A much better day in general, there will be cloud to watch out for in


extreme south eastern parts. The risk of patchy rain towards the


Wash and North Norfolk. Some sunshine and a light south-west


breeze. Everywhere will feel less cold. The top temperatures:


temperatures up to nine degrees in Gainsborough and Lincoln. Further


Outlook, Graham MacPherson, sunshine and showers, predominantly


dry towards the end of the week and getting milder.


In matters to us sea dogs who you have upset! -- it matters. Too late


to back pedal. See you tomorrow. They're one of the most familiar


sights in the skies above Lincolnshire - and we're all used


to seeing the Scampton-based red arrows flying like this. But for


the rest of the summer season, there won't be nine hawk jets - but


just seven - looking like this. It follows the death of two pilots


earlier in the season. The reds will still fly in their traditional


nine formation for flypasts at big events like the diamond jubilee,


but for this summers displays only, their numbers will be cut. I spoke


to Aviation writer Jim Ferguson This is a great shame, I do not


think it should detract from the scale of the aerobatic team. People


will flock in hundreds of thousands to any Red Arrows display so the


main thing well before the members of the team to reassess where they


are. Do you think This is the start of a scaling back of the Red


Arrows? I would hope not. This country has lots of past Aviation


icons, the only one we have got left is the Red Arrows. If anyone


in the Treasury or the money- changers, keep their fingers out.


Do you sent politicians might think now is the time to draw a line


under the Red Arrows -- do you sense? The aircraft are getting


older. An interesting question, you have to ask the Chief of the Air


Staff or the Defence Secretary. It would be an unpopular decision for


whatever reason. Hundreds of thousands see the Red Arrows every


year, they are at the top of the world's aerobatic display teams.


Even if the aircraft are wearing out, thought should be given to


replace them and make us aware of the possibility but not for many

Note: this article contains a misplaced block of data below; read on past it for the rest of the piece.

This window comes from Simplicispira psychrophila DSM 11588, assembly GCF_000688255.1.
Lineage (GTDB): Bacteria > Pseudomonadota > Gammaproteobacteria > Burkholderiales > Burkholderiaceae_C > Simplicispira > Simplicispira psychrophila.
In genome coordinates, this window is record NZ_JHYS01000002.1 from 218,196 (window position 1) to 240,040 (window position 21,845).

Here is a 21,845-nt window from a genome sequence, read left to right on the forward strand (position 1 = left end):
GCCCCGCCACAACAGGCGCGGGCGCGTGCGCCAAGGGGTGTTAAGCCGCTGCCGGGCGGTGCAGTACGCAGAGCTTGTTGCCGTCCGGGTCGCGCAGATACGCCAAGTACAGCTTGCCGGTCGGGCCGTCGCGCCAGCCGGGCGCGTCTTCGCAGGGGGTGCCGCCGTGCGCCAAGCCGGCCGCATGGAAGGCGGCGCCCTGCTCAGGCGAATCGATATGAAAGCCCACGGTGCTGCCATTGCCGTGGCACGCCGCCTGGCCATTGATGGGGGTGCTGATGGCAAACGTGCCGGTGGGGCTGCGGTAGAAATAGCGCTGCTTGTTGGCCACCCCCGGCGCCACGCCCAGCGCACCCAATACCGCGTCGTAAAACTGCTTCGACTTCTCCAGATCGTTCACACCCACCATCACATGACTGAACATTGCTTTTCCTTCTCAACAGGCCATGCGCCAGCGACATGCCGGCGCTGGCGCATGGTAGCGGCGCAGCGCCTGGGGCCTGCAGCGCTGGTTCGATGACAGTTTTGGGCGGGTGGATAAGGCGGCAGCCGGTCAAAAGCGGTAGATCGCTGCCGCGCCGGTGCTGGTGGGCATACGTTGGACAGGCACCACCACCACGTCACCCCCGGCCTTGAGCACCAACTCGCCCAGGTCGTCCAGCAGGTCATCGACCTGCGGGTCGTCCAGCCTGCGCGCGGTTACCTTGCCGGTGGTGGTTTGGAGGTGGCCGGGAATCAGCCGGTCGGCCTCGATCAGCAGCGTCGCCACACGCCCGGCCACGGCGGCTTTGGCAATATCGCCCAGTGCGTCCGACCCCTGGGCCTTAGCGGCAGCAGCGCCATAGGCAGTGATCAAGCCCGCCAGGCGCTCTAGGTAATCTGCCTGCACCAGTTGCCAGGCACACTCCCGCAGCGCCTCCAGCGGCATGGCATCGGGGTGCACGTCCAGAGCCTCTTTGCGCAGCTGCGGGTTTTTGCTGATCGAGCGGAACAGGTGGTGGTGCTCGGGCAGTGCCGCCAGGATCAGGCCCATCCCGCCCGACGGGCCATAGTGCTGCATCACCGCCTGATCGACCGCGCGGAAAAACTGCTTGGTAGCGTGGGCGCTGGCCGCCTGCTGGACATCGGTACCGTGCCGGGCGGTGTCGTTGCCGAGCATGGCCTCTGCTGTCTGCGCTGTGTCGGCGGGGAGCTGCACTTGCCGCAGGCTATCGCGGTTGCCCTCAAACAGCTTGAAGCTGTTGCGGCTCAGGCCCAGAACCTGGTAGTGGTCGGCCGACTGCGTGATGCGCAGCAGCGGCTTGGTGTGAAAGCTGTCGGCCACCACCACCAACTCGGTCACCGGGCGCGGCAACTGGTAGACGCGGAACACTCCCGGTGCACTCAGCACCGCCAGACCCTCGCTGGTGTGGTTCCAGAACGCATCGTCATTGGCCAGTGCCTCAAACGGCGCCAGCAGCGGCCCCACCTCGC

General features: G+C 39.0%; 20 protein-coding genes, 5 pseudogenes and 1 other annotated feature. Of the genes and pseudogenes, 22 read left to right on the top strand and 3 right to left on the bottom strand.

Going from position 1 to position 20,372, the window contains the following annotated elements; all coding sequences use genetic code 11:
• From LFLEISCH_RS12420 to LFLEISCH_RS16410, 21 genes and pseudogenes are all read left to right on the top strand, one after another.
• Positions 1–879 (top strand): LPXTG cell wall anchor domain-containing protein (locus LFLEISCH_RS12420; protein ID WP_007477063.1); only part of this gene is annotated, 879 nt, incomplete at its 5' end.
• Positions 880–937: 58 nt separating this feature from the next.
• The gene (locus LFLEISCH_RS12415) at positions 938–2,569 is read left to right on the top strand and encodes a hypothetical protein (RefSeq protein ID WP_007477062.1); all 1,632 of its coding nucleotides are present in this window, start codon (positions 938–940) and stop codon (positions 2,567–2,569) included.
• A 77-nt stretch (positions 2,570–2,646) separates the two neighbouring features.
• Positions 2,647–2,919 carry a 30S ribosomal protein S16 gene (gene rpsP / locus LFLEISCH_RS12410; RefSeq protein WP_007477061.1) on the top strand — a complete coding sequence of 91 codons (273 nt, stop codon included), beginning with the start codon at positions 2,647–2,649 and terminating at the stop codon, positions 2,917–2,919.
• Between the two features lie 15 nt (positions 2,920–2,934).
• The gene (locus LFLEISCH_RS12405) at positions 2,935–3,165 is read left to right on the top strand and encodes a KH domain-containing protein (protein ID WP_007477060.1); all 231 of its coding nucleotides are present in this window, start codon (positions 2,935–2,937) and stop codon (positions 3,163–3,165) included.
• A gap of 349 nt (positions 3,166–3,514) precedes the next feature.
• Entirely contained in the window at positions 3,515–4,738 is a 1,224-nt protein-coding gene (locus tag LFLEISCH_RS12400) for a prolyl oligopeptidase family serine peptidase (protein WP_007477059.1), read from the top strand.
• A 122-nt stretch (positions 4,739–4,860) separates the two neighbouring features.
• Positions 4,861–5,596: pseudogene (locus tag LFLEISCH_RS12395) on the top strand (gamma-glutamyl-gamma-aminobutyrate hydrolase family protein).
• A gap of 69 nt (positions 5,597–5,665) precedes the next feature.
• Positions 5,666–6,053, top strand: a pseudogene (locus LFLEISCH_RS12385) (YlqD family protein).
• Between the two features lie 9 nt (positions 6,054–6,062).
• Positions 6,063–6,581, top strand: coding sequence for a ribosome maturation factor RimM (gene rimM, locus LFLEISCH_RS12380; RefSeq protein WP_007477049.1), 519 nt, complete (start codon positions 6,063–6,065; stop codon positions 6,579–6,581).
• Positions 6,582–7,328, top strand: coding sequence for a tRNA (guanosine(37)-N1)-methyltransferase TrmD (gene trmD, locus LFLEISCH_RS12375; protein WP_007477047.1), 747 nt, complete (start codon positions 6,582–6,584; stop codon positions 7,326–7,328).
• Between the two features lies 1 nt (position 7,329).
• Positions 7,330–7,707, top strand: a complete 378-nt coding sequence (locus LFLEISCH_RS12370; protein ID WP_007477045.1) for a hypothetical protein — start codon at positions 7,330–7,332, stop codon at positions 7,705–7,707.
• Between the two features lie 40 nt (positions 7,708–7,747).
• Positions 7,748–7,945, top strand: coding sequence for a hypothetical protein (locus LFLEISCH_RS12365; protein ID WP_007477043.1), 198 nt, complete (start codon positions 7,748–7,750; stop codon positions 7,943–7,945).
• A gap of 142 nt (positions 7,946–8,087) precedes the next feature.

years. They have had a torrid 12 months. Correct. The Bournemouth


accident and the other tragedy. Not good at all for any unit of the


Royal Air Force or military unit. Not good for the Red Arrows because


the team spirit is quite remarkable, they are a team in the finest sense


of the word. The goods to talk you. -- good to talk to you. And this is


another story you might like to comment on. As always, you can get


in touch in all the usual ways - the email and text numbers are on


the screen now. Hull Kingston Rovers got an


impressive win in the Super League as they beat Widnes 36-0 at Craven


Park. There was also a win for Hull FC yesterday, as Linsey Smith


reports. Former Hull FC coach Richard Agar


was denied a return to the KC Stadium. The Wigan boss watched


Hull notch up a lead. Will sharp increased their lead and it looked


like they had achieved their first clean sheet in six years. But the


Wildcats staged a rousing come at - - come back. It ended her love C 14,


Wakefield Wildcats 10. -- Hull FC. At Craven Park, the Robins got off


to the perfect start with a third- minute try. Jake Webster and George


Hodgson got their names on the scoreboard, the traffic was all


one-way. It was Craig hawk who scored two of the six tries. The


coach praised his side for managing a 36-0 winner despite some of the


worst possible conditions, turning the match into a mudbath. Hull City


face arch-rivals Leeds United tomorrow in their latest attempt to


move back into the play-off places. The Tigers left it late to salvage


a point at Blackpool after going behind at Bloomfield Road on Friday.


In the end a last minute Matty Fryatt goal secured a point for


City. We have to play are run game and


play the way we can light Blackpool second half. We want to be


dictating the game. That is the main goal and focus.


Scunthorpe United manager Alan Knill says this month will be vital


for their bid to stay in league one. Saturday's 4-1 win against Wycombe


means they are now two points above the relegation zone as they prepare


to travel to Oldham tomorrow. month is a big one, nine games this


month. If we can come out of it with positive points we will be in


a good position for the last month. And a reminder that former Hull


City Boss Phil Brown and Scunthorpe's former manager Brian


Laws will both be on Late Kick Off this evening. We'll also be able to


see all the weekend's goals - that's at 11:05pm tonight.


Three Lincolnshire swimmers are fighting for their place at the


London Olympics this evening. Lizzie Simmonds, Katie Haywood and